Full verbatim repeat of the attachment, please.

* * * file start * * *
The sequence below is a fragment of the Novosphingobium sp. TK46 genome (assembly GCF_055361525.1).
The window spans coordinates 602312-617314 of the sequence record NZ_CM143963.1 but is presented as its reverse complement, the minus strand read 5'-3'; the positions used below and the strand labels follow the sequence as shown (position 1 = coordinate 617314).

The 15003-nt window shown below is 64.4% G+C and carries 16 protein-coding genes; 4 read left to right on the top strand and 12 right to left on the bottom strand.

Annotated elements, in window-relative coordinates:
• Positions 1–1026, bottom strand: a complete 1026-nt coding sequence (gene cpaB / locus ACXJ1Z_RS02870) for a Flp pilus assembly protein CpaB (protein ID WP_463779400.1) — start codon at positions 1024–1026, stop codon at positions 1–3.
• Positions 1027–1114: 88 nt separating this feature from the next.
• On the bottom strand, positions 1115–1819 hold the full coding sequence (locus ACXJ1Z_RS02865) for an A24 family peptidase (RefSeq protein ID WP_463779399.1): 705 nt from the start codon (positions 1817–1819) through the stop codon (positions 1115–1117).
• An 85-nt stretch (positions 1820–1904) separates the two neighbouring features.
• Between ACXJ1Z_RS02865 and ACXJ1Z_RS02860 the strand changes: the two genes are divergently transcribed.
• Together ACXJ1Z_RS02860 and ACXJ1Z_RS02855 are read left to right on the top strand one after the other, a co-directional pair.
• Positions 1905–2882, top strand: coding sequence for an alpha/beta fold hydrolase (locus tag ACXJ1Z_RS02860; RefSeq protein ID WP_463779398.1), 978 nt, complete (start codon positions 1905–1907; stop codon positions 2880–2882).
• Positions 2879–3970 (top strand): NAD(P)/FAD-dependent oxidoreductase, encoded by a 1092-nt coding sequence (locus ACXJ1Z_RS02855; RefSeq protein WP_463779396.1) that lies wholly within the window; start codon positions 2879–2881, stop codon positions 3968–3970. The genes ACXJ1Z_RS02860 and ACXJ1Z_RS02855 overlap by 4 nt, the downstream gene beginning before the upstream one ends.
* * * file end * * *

The sequence below is a fragment of the Novosphingobium sp. TK46 genome (assembly GCF_055361525.1).
The window spans coordinates 602312-617314 of the sequence record NZ_CM143963.1 but is presented as its reverse complement, the minus strand read 5'-3'; the positions used below and the strand labels follow the sequence as shown (position 1 = coordinate 617314).

The 15003-nt window shown below is 64.4% G+C and carries 16 protein-coding genes; 4 read left to right on the top strand and 12 right to left on the bottom strand.

Annotated elements, in window-relative coordinates:
• Positions 1–1026, bottom strand: a complete 1026-nt coding sequence (gene cpaB / locus ACXJ1Z_RS02870) for a Flp pilus assembly protein CpaB (protein ID WP_463779400.1) — start codon at positions 1024–1026, stop codon at positions 1–3.
• Positions 1027–1114: 88 nt separating this feature from the next.
• On the bottom strand, positions 1115–1819 hold the full coding sequence (locus ACXJ1Z_RS02865) for an A24 family peptidase (RefSeq protein ID WP_463779399.1): 705 nt from the start codon (positions 1817–1819) through the stop codon (positions 1115–1117).
• An 85-nt stretch (positions 1820–1904) separates the two neighbouring features.
• Between ACXJ1Z_RS02865 and ACXJ1Z_RS02860 the strand changes: the two genes are divergently transcribed.
• Together ACXJ1Z_RS02860 and ACXJ1Z_RS02855 are read left to right on the top strand one after the other, a co-directional pair.
• Positions 1905–2882, top strand: coding sequence for an alpha/beta fold hydrolase (locus tag ACXJ1Z_RS02860; RefSeq protein ID WP_463779398.1), 978 nt, complete (start codon positions 1905–1907; stop codon positions 2880–2882).
• Positions 2879–3970 (top strand): NAD(P)/FAD-dependent oxidoreductase, encoded by a 1092-nt coding sequence (locus ACXJ1Z_RS02855; RefSeq protein WP_463779396.1) that lies wholly within the window; start codon positions 2879–2881, stop codon positions 3968–3970. The genes ACXJ1Z_RS02860 and ACXJ1Z_RS02855 overlap by 4 nt, the downstream gene beginning before the upstream one ends.